That’s why I jumped at the chance to interview someone who knows something about email marketing. Dan Zarrella is someone who I’ve followed for years. He works for HubSpot and he knows his stuff. He’s a freaking scientist, for crying out loud.
We talked about email marketing misconceptions, mixed martial arts, and the upcoming Science of Email Marketing webinar Dan is leading next week.
Ready? Alright. Here we go:
Justin: Let’s start out with an underhand softball pitch: What’s the biggest misconception marketers have about email marketing?
Dan Zarrella: The biggest mis-use of email marketing is when marketers simply blast the same messages out to their whole lists on some arbitrary “newsletter” schedule.
Sure, regularity is great, but you’re deciding when to send to your contacts based on what you want, what you need, not based on what they want. Email marketing needs to evolve beyond this with better segmentation, personalization and responsiveness.
JW: I see that you’re getting into mixed martial arts. If you’re up to the challenge, give us an analogy between training to be an MMA fighter and email marketing. Hit me with your best shot!
DZ: You’ve got to do your homework. Each opponent (or contact in your database) is a different challenge, and you’d be silly to treat them all the same, just fighting (or emailing) the way you want to. You need to tailor your approach to the specific needs and challenges of each situation.
JW: Harvard Business Review recently ran an article stating that some larger organizations send upwards of 300 emails per year to the subscribers on their lists. The thought being, the more we can “engage” the audience, the better the response rate. In your research, have you discovered any trends in the most effective volume of emails?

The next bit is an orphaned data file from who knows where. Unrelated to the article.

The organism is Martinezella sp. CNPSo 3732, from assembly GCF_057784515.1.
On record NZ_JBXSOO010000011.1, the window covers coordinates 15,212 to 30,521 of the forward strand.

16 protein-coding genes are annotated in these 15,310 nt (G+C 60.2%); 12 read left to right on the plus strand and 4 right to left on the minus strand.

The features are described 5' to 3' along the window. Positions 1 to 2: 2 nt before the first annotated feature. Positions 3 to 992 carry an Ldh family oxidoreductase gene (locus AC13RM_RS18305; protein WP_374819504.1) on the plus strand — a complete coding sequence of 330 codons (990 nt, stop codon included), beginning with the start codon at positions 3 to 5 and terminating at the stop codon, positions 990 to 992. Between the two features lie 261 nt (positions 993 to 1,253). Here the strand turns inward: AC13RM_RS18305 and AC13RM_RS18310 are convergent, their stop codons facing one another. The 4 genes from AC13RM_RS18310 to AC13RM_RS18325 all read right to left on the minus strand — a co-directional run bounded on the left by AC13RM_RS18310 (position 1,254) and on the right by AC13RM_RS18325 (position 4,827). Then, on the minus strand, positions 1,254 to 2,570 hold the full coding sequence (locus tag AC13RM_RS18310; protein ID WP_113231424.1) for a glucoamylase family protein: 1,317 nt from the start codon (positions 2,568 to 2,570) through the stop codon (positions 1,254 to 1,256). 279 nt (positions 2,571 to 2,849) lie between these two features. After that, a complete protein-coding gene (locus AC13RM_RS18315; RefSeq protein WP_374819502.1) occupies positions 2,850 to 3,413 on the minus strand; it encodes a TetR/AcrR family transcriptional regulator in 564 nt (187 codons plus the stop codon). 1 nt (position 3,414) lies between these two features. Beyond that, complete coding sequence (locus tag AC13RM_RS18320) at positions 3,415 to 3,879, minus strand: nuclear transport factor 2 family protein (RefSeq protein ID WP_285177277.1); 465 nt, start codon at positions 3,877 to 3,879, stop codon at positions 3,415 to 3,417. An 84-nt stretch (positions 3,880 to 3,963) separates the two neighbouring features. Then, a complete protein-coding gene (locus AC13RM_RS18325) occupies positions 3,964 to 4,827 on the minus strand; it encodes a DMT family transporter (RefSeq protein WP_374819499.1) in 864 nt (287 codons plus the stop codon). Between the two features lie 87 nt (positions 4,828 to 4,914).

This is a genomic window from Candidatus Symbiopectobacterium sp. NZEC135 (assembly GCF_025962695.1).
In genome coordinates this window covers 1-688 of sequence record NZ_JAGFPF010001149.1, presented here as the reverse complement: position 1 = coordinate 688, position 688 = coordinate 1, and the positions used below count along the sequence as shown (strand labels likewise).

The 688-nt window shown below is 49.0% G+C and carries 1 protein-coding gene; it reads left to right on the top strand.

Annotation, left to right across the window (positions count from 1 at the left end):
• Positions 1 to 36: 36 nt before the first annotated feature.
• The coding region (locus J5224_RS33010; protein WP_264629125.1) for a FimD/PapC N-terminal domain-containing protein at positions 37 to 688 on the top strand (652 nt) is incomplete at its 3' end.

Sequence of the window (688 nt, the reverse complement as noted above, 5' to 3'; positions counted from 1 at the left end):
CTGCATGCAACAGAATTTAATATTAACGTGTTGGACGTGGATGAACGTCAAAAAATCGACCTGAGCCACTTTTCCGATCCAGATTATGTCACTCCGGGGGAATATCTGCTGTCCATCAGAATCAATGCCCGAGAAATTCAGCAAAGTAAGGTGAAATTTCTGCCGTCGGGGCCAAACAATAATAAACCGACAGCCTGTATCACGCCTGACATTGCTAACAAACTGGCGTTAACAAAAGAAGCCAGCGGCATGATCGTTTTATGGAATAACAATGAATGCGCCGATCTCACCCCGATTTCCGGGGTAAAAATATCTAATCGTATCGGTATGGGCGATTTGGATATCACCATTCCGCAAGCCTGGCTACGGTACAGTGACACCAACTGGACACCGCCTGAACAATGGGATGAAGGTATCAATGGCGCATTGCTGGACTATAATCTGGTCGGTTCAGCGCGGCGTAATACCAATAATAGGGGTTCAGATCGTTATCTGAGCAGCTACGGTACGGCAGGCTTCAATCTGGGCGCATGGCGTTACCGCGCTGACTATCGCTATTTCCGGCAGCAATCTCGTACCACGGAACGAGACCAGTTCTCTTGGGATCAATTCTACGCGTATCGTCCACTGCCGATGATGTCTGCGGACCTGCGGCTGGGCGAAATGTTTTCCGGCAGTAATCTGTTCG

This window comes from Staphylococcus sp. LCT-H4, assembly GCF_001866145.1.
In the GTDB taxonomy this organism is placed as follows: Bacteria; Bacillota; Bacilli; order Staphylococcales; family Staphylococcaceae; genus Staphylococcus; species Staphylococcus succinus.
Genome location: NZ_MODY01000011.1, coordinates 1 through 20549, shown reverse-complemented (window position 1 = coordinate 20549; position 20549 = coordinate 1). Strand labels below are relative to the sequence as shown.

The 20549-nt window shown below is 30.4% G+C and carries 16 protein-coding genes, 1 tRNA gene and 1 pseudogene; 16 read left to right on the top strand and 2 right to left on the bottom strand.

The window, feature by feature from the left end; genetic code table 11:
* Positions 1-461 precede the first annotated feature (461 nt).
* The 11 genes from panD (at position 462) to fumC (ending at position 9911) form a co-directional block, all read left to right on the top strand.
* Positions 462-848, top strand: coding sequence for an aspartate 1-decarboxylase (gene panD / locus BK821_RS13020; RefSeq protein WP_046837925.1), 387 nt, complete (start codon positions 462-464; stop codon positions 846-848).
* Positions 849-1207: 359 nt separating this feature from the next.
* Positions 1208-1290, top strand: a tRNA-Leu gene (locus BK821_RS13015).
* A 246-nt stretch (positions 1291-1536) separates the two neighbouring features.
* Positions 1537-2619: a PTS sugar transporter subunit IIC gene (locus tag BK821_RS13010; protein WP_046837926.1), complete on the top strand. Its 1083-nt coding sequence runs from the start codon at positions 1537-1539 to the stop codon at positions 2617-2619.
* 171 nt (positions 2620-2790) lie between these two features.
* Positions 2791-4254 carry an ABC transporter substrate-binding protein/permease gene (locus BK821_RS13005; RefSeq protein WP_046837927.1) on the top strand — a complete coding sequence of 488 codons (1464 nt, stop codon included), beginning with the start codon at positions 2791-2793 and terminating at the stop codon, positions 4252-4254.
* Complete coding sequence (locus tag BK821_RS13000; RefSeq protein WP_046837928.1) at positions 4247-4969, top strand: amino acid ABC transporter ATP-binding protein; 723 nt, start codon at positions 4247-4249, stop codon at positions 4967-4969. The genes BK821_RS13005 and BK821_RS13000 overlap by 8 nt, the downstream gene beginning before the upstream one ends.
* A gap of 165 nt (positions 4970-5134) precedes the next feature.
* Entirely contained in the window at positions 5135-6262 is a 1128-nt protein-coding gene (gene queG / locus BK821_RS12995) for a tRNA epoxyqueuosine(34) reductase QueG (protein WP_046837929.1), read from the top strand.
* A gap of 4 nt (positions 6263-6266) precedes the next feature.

DZ: Yes, generally when I look at email frequency, I find that the data rests squarely on the side of “more email.” Yeah, I know it sounds weird, but response rates and unsubscribe rates are such that the more email you send to your contacts, the better.
Obviously that email needs to be relevant, targeted and wanted, but that all comes down to the points I made in the first two questions.
JW: Do any of the major email marketing providers (e.g. MailChimp, aWeber, Constant Contact, etc.) seem to have an edge over the other?
DZ: One of the reasons I’m re-presenting my Science of Email presentation is because HubSpot just launched our own email service, so I’d be remiss not to mention that. Aside from us, I personally use and love MailChimp.
JW: If you were to write a perfect subject line, for any business or organization, what would it be and why?
DZ: It would address the recipients most pressing pain point with a solution that only the sender could offer. I want my emails to be selling water in the desert to my readers.
JW: Lastly, I’ve adopted the Hubspot/Zarrella call-to-action premise: Provide one, simple, clear call to action at the near-end of the email, usually in larger font than the rest of the text. I use it because it works. Are there any other standard “tricks” you use in your emails that people might not be aware of?
DZ: Lots of links! It’s kind of funny, but right before you send your email, highlight a few more phrases and link them up to your main call-to-action. I find, both in the data and in practice that doing this tends to drive up click through rates.
Anything else you want our readers to know?
I’m super excited to be presenting all new data in my Science of Email Marketing webinar on June 13th. Last year tens of thousands of people registered (and I bet some of them were your competition). Register now and forever change the way you do email marketing.